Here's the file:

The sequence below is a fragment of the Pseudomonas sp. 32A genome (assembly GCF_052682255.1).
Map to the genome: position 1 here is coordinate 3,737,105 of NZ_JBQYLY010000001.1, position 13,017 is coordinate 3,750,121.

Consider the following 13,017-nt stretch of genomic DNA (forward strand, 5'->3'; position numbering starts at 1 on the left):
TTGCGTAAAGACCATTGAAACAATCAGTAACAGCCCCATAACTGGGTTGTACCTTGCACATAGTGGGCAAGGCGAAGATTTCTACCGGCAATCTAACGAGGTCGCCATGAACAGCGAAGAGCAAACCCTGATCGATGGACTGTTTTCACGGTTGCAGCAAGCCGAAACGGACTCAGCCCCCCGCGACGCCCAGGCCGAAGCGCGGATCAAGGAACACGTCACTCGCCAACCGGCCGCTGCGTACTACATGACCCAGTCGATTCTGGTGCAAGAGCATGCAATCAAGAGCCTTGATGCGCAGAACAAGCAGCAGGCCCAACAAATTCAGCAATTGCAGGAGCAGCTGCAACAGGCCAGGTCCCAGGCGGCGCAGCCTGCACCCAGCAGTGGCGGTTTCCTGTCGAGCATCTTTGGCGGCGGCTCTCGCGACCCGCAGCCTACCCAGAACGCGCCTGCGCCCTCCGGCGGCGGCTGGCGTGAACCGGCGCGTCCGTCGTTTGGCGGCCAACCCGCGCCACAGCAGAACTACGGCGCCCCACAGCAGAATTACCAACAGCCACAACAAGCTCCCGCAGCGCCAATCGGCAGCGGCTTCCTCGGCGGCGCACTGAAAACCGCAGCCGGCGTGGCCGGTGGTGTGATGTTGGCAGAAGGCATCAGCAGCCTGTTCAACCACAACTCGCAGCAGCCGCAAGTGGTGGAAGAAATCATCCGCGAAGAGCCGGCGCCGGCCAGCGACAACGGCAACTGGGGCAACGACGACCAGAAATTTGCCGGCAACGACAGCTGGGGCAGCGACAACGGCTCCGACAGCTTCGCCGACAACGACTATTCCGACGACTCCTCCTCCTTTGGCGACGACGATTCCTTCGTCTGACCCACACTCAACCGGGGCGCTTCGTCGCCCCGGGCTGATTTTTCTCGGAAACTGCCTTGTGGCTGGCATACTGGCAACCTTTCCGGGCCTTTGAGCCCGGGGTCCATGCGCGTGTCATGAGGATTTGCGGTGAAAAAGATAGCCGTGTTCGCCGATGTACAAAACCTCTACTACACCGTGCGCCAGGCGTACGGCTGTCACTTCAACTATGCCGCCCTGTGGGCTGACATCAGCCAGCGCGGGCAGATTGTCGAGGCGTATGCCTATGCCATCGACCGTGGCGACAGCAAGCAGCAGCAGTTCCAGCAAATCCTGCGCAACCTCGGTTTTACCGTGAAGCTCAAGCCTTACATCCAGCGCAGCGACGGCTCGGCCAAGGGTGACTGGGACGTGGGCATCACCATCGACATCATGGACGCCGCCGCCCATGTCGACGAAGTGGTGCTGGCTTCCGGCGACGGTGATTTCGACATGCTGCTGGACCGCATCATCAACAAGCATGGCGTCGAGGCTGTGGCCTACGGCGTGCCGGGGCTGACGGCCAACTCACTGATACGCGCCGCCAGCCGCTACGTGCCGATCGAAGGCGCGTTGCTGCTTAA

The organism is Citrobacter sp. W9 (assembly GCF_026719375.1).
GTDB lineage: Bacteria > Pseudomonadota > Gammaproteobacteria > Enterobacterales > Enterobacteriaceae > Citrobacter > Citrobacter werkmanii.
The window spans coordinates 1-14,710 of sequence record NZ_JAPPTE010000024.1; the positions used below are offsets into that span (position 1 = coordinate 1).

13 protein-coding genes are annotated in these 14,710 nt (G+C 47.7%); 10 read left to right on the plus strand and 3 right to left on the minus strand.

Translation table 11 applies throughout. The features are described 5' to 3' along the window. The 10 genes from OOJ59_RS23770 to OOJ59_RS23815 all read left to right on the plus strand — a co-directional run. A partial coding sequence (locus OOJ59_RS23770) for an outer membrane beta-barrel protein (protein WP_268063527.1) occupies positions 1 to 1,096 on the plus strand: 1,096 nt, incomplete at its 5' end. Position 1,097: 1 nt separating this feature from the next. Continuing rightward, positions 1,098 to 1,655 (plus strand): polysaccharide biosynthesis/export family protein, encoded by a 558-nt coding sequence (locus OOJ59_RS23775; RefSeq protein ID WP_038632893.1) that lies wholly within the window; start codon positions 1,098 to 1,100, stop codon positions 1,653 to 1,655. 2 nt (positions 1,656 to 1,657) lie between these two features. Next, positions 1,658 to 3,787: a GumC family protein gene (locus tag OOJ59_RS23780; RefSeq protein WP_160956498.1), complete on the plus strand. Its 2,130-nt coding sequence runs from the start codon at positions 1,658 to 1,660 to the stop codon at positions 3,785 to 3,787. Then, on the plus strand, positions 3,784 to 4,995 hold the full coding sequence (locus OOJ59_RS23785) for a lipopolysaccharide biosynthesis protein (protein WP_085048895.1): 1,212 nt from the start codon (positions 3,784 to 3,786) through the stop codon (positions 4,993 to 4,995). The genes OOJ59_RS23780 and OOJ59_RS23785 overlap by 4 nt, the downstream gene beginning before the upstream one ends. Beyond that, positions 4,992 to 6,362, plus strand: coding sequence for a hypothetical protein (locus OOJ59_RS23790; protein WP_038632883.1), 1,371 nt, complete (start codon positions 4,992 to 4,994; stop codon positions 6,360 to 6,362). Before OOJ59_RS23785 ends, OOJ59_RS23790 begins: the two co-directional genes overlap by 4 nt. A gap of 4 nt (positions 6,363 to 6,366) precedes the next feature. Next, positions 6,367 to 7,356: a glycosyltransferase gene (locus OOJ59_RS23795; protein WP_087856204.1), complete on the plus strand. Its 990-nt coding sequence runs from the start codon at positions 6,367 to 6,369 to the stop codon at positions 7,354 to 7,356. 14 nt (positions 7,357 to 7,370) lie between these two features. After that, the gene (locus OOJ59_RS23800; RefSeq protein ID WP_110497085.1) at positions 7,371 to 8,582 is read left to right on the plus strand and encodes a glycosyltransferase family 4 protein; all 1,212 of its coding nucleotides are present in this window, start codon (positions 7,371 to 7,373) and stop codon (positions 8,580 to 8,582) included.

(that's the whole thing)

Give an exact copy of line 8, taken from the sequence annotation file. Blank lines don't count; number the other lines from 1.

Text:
13 protein-coding genes are annotated in these 14,710 nt (G+C 47.7%); 10 read left to right on the plus strand and 3 right to left on the minus strand.